Day Schools Weathering the Storm


The most surprising finding from a new census of Jewish day schools for the current academic year is that while enrollment has declined, the drop has not been nearly as steep as many educators and communal officials had predicted.

At a meeting on Tuesday here convened by the Avi Chai Foundation, representatives of Orthodox, Conservative, Reform and community day schools discussed why and how most schools were able to retain students at a time of serious economic recession and what lessons can be learned going forward.

There was a sense expressed at the meeting that the schools were able to prepare for the ‘09-‘10 academic year by cutting budgets and stepping up fundraising efforts. But there is concern that long-term, the best and

perhaps only way to assure that day schools survive and flourish is by having communities share the financial burden instead of parents bearing the expense of tuitions alone. (The average day school tuition nationally is about $15,000, and can be twice that in some New York schools.)

The study, based on an Avi Chai census and data from each of the denominations and a group of community schools, found that more than 228,000 students were in day schools, an increase of 23,000 from five years ago and 43,000 from a decade ago.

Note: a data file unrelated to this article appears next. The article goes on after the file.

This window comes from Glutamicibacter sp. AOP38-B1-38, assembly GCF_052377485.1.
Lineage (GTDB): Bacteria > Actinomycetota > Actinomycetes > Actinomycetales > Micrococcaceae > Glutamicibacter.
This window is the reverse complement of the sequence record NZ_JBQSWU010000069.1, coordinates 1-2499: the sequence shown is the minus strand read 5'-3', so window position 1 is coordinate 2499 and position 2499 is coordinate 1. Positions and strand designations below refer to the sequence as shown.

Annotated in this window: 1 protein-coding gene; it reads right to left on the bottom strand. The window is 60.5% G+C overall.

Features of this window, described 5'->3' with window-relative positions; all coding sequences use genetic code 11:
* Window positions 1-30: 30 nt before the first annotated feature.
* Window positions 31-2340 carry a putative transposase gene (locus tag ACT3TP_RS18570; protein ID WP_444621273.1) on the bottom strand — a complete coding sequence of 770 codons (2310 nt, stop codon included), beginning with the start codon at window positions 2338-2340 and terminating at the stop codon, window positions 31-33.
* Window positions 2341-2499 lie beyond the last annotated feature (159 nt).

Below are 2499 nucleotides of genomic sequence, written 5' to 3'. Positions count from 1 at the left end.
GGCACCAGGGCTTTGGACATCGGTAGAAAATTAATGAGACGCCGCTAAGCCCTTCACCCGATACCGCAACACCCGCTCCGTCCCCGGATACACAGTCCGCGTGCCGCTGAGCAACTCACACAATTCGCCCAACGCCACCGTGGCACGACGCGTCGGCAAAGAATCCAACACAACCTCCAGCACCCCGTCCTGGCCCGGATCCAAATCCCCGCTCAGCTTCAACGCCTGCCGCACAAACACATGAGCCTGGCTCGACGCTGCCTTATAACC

Among the highlights of the findings: larger schools (250 or more students) experienced an average drop of 3 percent; smaller schools were harder hit; South Florida suffered the greatest decreases (the nation’s first Jewish charter school opened there last year); and emergency and other financial aid increased significantly.

Several educators at the meeting stressed that rather than be overly distracted by the possibility of new Jewish charter schools, day school officials should focus on providing quality education, first-rate lay and professional leadership, and collaborate with other schools on cost-saving measures wherever possible.

Day schools are critical to Jewish continuity, with a proven track record of producing the leadership and backbone of the community. One way these schools can help persuade the overall Jewish community to take greater responsibility for providing such education is to showcase their teachers and students. Providing adult education classes on a wide scale would underscore the talent and resources within the schools and the benefits of a Jewishly literate society.

It is a relief to know that the enrollment drop has not been as great as feared, for now. But there is every reason to seize this opportunity to drive home the message that communities recognize their responsibility going forward.